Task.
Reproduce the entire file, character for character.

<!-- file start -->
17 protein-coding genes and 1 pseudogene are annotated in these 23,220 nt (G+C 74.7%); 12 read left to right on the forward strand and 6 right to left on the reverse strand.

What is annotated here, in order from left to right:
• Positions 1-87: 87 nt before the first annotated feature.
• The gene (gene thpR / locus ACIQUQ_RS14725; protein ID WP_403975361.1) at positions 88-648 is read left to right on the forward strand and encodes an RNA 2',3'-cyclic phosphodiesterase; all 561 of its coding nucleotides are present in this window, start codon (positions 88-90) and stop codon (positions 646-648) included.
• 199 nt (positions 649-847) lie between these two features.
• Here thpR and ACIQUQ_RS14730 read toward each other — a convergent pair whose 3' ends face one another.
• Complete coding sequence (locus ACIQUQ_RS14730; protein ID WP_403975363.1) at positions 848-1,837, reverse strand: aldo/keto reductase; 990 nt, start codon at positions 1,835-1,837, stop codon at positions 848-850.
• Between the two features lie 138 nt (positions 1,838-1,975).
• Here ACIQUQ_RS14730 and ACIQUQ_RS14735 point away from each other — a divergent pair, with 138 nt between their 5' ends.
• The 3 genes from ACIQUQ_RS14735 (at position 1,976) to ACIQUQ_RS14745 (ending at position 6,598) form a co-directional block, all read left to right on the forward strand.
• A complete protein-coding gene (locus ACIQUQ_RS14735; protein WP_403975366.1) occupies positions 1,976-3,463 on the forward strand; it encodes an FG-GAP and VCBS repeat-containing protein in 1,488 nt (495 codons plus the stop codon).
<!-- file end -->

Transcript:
17 protein-coding genes and 1 pseudogene are annotated in these 23,220 nt (G+C 74.7%); 12 read left to right on the forward strand and 6 right to left on the reverse strand.

What is annotated here, in order from left to right:
• Positions 1-87: 87 nt before the first annotated feature.
• The gene (gene thpR / locus ACIQUQ_RS14725; protein ID WP_403975361.1) at positions 88-648 is read left to right on the forward strand and encodes an RNA 2',3'-cyclic phosphodiesterase; all 561 of its coding nucleotides are present in this window, start codon (positions 88-90) and stop codon (positions 646-648) included.
• 199 nt (positions 649-847) lie between these two features.
• Here thpR and ACIQUQ_RS14730 read toward each other — a convergent pair whose 3' ends face one another.
• Complete coding sequence (locus ACIQUQ_RS14730; protein ID WP_403975363.1) at positions 848-1,837, reverse strand: aldo/keto reductase; 990 nt, start codon at positions 1,835-1,837, stop codon at positions 848-850.
• Between the two features lie 138 nt (positions 1,838-1,975).
• Here ACIQUQ_RS14730 and ACIQUQ_RS14735 point away from each other — a divergent pair, with 138 nt between their 5' ends.
• The 3 genes from ACIQUQ_RS14735 (at position 1,976) to ACIQUQ_RS14745 (ending at position 6,598) form a co-directional block, all read left to right on the forward strand.
• A complete protein-coding gene (locus ACIQUQ_RS14735; protein WP_403975366.1) occupies positions 1,976-3,463 on the forward strand; it encodes an FG-GAP and VCBS repeat-containing protein in 1,488 nt (495 codons plus the stop codon).